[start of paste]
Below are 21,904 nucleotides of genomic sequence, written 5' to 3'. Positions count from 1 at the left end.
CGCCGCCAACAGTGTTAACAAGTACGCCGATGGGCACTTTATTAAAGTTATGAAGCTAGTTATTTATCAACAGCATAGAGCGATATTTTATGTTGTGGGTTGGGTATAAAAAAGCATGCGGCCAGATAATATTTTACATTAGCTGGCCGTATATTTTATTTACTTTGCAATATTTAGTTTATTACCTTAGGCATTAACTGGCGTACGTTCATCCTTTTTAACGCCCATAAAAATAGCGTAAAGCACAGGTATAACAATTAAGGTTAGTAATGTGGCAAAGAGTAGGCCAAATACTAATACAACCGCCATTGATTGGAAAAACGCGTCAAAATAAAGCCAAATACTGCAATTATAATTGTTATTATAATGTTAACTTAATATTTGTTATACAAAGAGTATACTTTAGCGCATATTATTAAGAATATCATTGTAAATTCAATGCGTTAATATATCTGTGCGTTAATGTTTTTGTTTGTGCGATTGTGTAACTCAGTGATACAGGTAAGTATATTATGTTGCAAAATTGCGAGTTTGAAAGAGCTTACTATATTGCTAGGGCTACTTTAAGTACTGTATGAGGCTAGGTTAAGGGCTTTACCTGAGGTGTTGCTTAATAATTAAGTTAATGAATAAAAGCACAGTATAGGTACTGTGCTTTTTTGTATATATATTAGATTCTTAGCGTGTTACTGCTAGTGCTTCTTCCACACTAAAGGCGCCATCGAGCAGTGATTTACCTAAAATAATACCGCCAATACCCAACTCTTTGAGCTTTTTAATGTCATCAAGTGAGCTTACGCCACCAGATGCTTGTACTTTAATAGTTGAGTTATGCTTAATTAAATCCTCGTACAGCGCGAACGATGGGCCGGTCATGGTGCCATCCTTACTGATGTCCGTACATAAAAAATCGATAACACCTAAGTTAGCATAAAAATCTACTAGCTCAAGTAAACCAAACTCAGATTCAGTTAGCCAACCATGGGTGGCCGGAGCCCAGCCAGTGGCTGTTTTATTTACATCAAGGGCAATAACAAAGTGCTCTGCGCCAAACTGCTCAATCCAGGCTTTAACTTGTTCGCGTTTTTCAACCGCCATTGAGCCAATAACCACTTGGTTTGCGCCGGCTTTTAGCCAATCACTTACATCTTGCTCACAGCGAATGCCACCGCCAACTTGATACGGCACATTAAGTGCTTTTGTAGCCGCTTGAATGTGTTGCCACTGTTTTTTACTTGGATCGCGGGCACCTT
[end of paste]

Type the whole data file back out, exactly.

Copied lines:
Below are 21,904 nucleotides of genomic sequence, written 5' to 3'. Positions count from 1 at the left end.
CGCCGCCAACAGTGTTAACAAGTACGCCGATGGGCACTTTATTAAAGTTATGAAGCTAGTTATTTATCAACAGCATAGAGCGATATTTTATGTTGTGGGTTGGGTATAAAAAAGCATGCGGCCAGATAATATTTTACATTAGCTGGCCGTATATTTTATTTACTTTGCAATATTTAGTTTATTACCTTAGGCATTAACTGGCGTACGTTCATCCTTTTTAACGCCCATAAAAATAGCGTAAAGCACAGGTATAACAATTAAGGTTAGTAATGTGGCAAAGAGTAGGCCAAATACTAATACAACCGCCATTGATTGGAAAAACGCGTCAAAATAAAGCCAAATACTGCAATTATAATTGTTATTATAATGTTAACTTAATATTTGTTATACAAAGAGTATACTTTAGCGCATATTATTAAGAATATCATTGTAAATTCAATGCGTTAATATATCTGTGCGTTAATGTTTTTGTTTGTGCGATTGTGTAACTCAGTGATACAGGTAAGTATATTATGTTGCAAAATTGCGAGTTTGAAAGAGCTTACTATATTGCTAGGGCTACTTTAAGTACTGTATGAGGCTAGGTTAAGGGCTTTACCTGAGGTGTTGCTTAATAATTAAGTTAATGAATAAAAGCACAGTATAGGTACTGTGCTTTTTTGTATATATATTAGATTCTTAGCGTGTTACTGCTAGTGCTTCTTCCACACTAAAGGCGCCATCGAGCAGTGATTTACCTAAAATAATACCGCCAATACCCAACTCTTTGAGCTTTTTAATGTCATCAAGTGAGCTTACGCCACCAGATGCTTGTACTTTAATAGTTGAGTTATGCTTAATTAAATCCTCGTACAGCGCGAACGATGGGCCGGTCATGGTGCCATCCTTACTGATGTCCGTACATAAAAAATCGATAACACCTAAGTTAGCATAAAAATCTACTAGCTCAAGTAAACCAAACTCAGATTCAGTTAGCCAACCATGGGTGGCCGGAGCCCAGCCAGTGGCTGTTTTATTTACATCAAGGGCAATAACAAAGTGCTCTGCGCCAAACTGCTCAATCCAGGCTTTAACTTGTTCGCGTTTTTCAACCGCCATTGAGCCAATAACCACTTGGTTTGCGCCGGCTTTTAGCCAATCACTTACATCTTGCTCACAGCGAATGCCACCGCCAACTTGATACGGCACATTAAGTGCTTTTGTAGCCGCTTGAATGTGTTGCCACTGTTTTTTACTTGGATCGCGGGCACCTT